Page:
A Soviet flying platform in Ponizovje, Tselinoyarsk.

Operation Snake Eater

See also: Virtuous Mission and Operation Snake Eater

In 1964, many flying platform variations were built in Groznyj Grad from GRU Colonel Volgin's colossal resources. Several of the GRU personnel in Tselinoyarsk used flying platforms to patrol the Ponizovje swamp and would sometimes be called upon to assist in search parties should an intruder's presence be discovered. Several participated in the pursuit of the enemy spies Naked Snake and EVA on their motorcycle, through the Lazorevo forest. Major Ocelot later used a flying platform to board Snake and EVA's WiG, in order to have one last gun duel with Snake.

San Hieronymo Incident

Main article: San Hieronymo Incident

In 1970, FOX Lieutenant Cunningham piloted a personal flying platform equipped with a searchlight and had a variety of weapons: a laser-based weapon, a six-barreled machine gun, missiles, and mines. On the San Hieronymo Peninsula, Cunningham his personal platform to harrass Big Boss (Naked Snake) twice: the first time he ambushed Big Boss's resistance soldiers at the guest house, and the second time during his battle against Big Boss at the silo complex.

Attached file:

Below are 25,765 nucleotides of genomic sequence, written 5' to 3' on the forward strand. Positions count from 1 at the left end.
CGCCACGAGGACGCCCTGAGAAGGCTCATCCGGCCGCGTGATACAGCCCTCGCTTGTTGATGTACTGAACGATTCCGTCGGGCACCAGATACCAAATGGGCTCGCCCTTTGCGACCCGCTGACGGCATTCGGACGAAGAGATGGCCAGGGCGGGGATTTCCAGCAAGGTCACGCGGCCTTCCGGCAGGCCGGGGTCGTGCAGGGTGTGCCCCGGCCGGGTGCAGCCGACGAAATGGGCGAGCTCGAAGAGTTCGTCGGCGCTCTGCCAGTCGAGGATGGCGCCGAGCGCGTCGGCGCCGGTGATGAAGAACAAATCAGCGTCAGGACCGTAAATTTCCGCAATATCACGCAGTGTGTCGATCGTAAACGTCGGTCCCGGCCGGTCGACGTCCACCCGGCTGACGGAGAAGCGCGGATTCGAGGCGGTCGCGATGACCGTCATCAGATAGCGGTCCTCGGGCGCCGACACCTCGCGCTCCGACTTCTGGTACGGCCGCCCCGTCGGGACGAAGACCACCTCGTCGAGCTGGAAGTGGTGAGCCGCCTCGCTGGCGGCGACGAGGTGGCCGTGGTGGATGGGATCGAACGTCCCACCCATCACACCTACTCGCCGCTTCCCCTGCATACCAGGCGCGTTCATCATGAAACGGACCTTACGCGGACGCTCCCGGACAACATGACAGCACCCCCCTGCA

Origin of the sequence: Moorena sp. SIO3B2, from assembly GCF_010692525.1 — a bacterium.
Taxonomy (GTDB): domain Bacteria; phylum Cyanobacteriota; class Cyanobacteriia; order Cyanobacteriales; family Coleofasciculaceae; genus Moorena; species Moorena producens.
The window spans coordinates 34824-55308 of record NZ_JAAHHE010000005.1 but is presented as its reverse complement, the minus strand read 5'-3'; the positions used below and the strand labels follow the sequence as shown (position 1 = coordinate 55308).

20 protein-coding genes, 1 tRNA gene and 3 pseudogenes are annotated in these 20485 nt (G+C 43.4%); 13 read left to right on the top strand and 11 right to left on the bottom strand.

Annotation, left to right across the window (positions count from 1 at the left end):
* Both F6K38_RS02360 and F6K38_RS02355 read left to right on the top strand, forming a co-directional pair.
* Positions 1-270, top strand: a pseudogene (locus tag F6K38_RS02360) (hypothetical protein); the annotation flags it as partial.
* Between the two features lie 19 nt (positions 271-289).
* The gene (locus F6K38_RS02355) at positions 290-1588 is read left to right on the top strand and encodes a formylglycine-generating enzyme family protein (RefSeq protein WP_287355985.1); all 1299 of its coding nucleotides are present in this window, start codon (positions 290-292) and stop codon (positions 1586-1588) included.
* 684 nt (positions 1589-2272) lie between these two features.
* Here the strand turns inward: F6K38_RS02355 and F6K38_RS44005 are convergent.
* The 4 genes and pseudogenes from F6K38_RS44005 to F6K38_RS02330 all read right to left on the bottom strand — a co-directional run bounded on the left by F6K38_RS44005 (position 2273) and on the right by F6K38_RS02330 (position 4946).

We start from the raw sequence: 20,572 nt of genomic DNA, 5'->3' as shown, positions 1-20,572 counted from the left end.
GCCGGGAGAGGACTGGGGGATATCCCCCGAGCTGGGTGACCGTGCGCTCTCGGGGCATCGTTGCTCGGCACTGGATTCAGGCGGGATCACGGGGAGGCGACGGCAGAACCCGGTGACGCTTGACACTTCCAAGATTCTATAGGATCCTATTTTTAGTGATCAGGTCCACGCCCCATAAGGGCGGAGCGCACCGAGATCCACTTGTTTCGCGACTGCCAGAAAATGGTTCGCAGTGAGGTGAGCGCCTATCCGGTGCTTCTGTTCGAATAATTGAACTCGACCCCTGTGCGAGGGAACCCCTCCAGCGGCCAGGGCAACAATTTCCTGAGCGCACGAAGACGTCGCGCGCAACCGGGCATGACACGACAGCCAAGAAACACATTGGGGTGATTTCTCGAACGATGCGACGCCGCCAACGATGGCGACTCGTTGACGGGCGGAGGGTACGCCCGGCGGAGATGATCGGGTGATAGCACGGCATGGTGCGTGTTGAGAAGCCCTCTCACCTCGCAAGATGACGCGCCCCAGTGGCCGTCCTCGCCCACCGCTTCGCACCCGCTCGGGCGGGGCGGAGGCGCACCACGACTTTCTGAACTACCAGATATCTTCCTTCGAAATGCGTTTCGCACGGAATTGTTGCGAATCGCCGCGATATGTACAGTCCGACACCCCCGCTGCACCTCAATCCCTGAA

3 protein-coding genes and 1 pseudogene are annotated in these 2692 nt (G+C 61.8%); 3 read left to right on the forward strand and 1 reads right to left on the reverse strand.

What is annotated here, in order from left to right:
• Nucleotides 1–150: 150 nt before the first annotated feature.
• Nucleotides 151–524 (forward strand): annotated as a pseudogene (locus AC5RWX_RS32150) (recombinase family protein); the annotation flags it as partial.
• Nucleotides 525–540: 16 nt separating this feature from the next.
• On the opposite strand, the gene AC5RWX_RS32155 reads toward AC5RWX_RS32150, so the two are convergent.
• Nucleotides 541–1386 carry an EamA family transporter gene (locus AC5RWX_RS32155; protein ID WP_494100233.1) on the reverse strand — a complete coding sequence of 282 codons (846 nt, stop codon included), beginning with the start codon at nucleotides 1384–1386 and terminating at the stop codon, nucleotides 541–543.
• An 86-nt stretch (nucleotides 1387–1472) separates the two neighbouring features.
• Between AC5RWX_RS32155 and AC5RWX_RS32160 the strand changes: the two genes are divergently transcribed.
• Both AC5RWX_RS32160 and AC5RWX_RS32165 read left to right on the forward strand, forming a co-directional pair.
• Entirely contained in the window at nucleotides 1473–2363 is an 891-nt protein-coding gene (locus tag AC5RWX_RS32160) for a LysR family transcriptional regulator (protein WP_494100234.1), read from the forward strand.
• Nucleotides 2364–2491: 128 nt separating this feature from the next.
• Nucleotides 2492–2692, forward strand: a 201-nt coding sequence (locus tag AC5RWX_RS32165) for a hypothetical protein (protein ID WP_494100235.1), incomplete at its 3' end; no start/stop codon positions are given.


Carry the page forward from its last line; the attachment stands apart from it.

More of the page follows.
Behind the scenes

Flying platforms first appear in Metal Gear Solid 3: Snake Eater. While in use, they emit a UFO-type humming sound, which was implemented under director Hideo Kojima's request.[3] A heavily armed version is fought during a boss battle in Metal Gear Solid: Portable Ops.

Though based on the Hiller VZ-1 Pawnee storywise, the flying platform's design and appearance in Metal Gear Solid 3 is actually taken from the real life Williams X-Jet, which was developed in the 1970s (the implication being that the Soviets had surpassed America in this field of technology, for the game's 1964 setting, due to Volgin's use of the Philosophers' Legacy). As part of a long line of research in single occupant VTOL craft for the military, the prototype X-Jet was created by Williams International as a proof of concept. Its initial success resulted in the creation of the Williams Aerial Systems Platform, nicknamed "The Flying Pulpit", with testing of the WASP I and WASP II being completed in 1980. However, the lack of safety provided for the pilot in the event of an attack or system failure, resulted in the craft not being put into production. Ultimately, the U.S. Army deemed it to be inferior to helicopters and small unmanned craft.[4][5][6][7]